Whatever your professional objective (to find a new job, advance your career, or sell more books), my LinkedIn Mastery courses will get you headed in the right direction. [Read more…]

An Interview with Brian Jud, Executive Director of the Association of Publishers for Special Sales

This month’s Featured Author interview is with Brian Jud, an incredibly resourceful author who is extremely active in the publishing world. As an industry expert, he conducts monthly Book Marketing 201® webinars for the Association of Publishers for Special Sales, an organization that he is the Executive Director of, as well as conducting the Book Marketing Monthly® webinars for CreateSpace. He also is co-owner of the Premium Book Company and owner of Book Marketing Works.

Brian Jud - Association of Publishers for Special SalesSuffice it to say, Brian eats, sleeps and breathes publishing and book marketing. I have often been amazed when in conversation with him at how his mind works, and all of the valuable insights and resources he has at his disposal.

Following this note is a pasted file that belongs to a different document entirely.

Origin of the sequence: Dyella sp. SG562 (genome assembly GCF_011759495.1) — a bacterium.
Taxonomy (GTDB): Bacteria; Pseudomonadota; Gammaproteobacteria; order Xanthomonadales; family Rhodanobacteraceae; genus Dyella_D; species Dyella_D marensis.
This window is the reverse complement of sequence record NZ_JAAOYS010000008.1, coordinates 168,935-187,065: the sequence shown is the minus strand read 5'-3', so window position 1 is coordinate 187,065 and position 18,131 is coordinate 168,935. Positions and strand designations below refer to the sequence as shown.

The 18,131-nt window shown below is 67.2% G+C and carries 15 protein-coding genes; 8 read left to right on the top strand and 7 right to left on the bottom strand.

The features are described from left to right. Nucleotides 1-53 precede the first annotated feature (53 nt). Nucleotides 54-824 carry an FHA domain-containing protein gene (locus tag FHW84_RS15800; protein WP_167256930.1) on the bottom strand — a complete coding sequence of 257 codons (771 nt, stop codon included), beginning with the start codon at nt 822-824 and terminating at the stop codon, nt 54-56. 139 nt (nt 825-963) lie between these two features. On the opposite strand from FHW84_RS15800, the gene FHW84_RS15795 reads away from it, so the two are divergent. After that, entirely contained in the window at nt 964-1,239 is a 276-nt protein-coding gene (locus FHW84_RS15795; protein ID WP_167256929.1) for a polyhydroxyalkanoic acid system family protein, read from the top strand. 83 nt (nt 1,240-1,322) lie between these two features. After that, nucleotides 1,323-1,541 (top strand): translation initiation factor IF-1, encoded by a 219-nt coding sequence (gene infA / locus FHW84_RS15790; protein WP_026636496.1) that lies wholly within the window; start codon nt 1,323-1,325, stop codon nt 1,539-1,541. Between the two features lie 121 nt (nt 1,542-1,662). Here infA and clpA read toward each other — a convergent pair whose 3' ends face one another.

I had the pleasure of meeting Brian in a social setting a couple of years ago, where we enjoyed talking about books, writing and the publishing industry in general. At that time, he was still very active in an organization that he’d started, the Connecticut Authors and Publishers Association. As a newbie in the midst of writing my first book, I aspired to be at that level someday and Brian was gracious with his knowledge and advice.

That’s no less true today. Brian regularly speaks at writers’ conferences and other industry events, as well as providing consulting services, and focusing his efforts on more lucrative and “out of the box” sales activities related to book marketing and promotion. [Read more…]

How to Get More Endorsements on LinkedIn

There are many things you can do to optimize your LinkedIn profile, and an optimized profile means more profile views, right? After all, you’ll be showing up in search results more frequently…

The only problem is, people can endorse you for skills you don’t actually have… Thus skewing how you turn up in search results.

So, should you avoid adding skills to your profile? No!

But you must be wiling to manage things a bit. Just because someone endorses you for a new skill doesn’t mean you have to accept that endorsement.

I typically recommend that you start by choosing 50 skills that you possess. This way, you’re in charge of what skills people are likely to endorse you for.